18 September 2014

Climate: Is This the Best We Can Do?



Suppose that you went to the dentist with a toothache. But instead of filling the cavity, the dentist merely told you to brush your teeth more often.

Without a repair, a tooth not only hurts: it won’t survive long enough to benefit from better brushing. Once you’ve got a problem, what you need is a quick fix, then a redoubling of preventive measures.

Our current approach to global warming is also all prevention and no fix. We persist in framing the climate problem in the same way as we did before 1976, which is when major climate shifts began.

Prevention is no longer the appropriate way to look at this problem, not when we’ve already accumulated a 43 percent excess of carbon dioxide in the air. The overheating from it has been exaggerating the usual causes of extreme weather episodes.

But we’re doing something about it, right? Yet reducing emissions from tailpipes and smokestacks does not reduce the carbon dioxide accumulation, not any more than a drop in the interest rate will reduce the balance of your savings account. It’s like confusing the annual budget deficit with the accumulated national debt. And it's the carbon dioxide accumulation that causes overheating.

In the continental U.S., it now looks as if we are going to overheat 2°C (3.6°F) by 2028 . Remember that year. It’s when today’s toddlers finish high school and contemplate their future—or lack thereof.

That 2°C (3.6°F) frontier is when we have about twice as much overheating as today. There will be many more extreme weather events than in recent years.

What to do? Miraculously converting to low emissions tomorrow, worldwide, would only delay the U.S. reaching that frontier by nine years, to 2037. At our current level of effort, we’ll be lucky to get an extra nine weeks.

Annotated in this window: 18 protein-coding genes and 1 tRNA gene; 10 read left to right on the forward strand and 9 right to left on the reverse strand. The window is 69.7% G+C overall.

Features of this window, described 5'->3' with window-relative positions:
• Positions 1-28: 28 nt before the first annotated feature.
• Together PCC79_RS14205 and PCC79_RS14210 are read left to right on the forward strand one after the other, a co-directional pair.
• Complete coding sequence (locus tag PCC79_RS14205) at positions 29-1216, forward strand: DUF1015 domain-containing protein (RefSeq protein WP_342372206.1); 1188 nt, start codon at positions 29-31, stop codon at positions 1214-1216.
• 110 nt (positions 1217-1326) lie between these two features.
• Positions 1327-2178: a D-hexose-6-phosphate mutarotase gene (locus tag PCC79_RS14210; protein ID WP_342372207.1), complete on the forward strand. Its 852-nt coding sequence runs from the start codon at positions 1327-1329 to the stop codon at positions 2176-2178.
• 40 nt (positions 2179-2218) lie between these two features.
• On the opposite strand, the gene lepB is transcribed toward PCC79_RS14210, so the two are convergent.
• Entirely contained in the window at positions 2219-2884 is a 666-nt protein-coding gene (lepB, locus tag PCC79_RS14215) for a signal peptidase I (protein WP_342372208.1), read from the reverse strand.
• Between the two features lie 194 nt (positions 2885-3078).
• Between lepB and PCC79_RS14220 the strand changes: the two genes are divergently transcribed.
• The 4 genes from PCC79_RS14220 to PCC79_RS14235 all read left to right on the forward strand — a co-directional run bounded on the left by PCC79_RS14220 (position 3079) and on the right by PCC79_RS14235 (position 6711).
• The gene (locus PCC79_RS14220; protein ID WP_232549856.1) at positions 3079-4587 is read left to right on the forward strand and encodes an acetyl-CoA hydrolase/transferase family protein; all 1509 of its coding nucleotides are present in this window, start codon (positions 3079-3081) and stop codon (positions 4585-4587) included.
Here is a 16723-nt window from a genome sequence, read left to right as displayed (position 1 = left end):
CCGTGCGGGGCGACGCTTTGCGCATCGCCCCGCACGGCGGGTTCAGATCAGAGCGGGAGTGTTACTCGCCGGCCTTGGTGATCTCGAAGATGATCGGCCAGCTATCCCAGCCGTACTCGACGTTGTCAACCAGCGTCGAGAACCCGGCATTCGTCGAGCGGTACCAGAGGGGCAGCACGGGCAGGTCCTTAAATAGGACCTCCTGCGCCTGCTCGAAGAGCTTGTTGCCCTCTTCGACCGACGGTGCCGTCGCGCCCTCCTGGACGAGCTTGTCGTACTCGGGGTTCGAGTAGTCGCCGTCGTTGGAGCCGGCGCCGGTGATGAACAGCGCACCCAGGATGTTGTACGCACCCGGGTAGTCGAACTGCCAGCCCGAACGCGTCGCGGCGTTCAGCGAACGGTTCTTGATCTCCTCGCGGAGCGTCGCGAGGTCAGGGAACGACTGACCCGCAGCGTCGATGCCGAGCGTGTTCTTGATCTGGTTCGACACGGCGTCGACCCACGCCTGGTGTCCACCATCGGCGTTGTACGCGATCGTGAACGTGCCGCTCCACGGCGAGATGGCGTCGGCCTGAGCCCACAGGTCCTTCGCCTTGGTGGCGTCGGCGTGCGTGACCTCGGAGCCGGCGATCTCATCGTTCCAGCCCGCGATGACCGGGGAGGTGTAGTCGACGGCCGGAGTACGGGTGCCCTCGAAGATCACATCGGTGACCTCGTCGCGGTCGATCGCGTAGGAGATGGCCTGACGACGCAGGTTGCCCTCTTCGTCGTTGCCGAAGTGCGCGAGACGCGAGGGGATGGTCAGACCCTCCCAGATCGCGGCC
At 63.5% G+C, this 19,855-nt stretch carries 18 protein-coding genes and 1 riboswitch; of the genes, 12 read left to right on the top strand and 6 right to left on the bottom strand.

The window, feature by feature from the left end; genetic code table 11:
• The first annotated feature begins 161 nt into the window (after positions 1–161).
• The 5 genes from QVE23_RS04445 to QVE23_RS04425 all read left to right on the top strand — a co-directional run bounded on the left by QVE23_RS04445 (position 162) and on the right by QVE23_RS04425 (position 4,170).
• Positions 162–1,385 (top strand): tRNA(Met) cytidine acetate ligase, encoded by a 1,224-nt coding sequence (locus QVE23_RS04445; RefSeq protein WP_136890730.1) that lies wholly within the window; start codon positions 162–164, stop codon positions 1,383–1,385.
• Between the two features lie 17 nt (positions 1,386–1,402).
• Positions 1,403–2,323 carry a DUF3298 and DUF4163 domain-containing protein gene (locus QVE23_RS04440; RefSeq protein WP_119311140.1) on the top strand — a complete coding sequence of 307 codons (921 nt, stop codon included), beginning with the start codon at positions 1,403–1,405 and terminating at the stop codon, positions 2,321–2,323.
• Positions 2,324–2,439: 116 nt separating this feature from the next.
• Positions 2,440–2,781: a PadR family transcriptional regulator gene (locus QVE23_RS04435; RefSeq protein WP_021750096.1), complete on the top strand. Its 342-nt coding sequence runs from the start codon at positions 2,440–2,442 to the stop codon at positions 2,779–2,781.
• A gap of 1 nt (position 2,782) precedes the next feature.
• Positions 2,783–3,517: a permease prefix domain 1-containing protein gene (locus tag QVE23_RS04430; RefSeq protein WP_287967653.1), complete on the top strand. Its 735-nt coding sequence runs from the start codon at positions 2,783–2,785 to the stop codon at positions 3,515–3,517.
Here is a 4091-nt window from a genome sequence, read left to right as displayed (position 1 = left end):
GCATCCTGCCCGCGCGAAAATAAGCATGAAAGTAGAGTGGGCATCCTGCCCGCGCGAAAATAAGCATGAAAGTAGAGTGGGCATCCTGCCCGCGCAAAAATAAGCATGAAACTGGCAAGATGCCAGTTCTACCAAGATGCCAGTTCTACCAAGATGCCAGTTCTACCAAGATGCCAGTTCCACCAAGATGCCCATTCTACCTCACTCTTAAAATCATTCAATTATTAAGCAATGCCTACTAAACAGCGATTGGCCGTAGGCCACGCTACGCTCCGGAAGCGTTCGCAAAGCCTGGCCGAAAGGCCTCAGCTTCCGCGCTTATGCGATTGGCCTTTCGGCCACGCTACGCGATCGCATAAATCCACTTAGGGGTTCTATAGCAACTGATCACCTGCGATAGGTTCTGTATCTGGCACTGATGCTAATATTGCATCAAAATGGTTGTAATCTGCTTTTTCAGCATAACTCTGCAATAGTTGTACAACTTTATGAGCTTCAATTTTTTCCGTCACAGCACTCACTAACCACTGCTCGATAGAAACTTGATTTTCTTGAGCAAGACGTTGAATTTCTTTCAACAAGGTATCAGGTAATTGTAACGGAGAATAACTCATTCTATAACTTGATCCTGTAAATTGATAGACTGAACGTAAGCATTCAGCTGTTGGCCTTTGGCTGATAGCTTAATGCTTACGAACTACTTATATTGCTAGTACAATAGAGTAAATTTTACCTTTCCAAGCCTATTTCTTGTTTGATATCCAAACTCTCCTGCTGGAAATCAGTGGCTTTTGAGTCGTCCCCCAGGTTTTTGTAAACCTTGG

There is a hazard to long-term thinking. To reap long-term benefits, you first have to survive the short-term risks–and they often require a different approach than prevention does.

Yet all we hear about climate action, even from the good guys, will merely slow down the worsening of climate. These “climate solutions” will neither stop climate change nor reverse the trends. But almost no one ever mentions that.

Is this the best we can do?

The climate problem has outgrown its original frame, with its conveniently distant dates and a patchwork quilt of climate actions promoted as "every little bit counts." Emissions reduction, though still essential for the long term, is now insufficient for decently surviving the near term. It’s too little, too late.

Emissions reduction is also insufficiently sure-fire, given what’s at stake. We now have an unmanageable situation promising major systems shutdowns, rather like terminal kidney failure used to proceed. With dialysis to clean up the blood, however, it was made into a manageable disease, enabling a near-normal life.

We must now make our climate problem into a manageable disease using a strategy analogous to dialysis. Otherwise, there is an unacceptable risk of civilization collapsing. In the past, such disorganization usually caused a human population crash.


William H. Calvin is a professor emeritus at the University of Washington’s medical school in Seattle and the author of Global Fever: How to Treat Climate Change (University of Chicago Press, 2008).

September 2014    WCalvin@UW.edu      faculty.washington.edu/wcalvin
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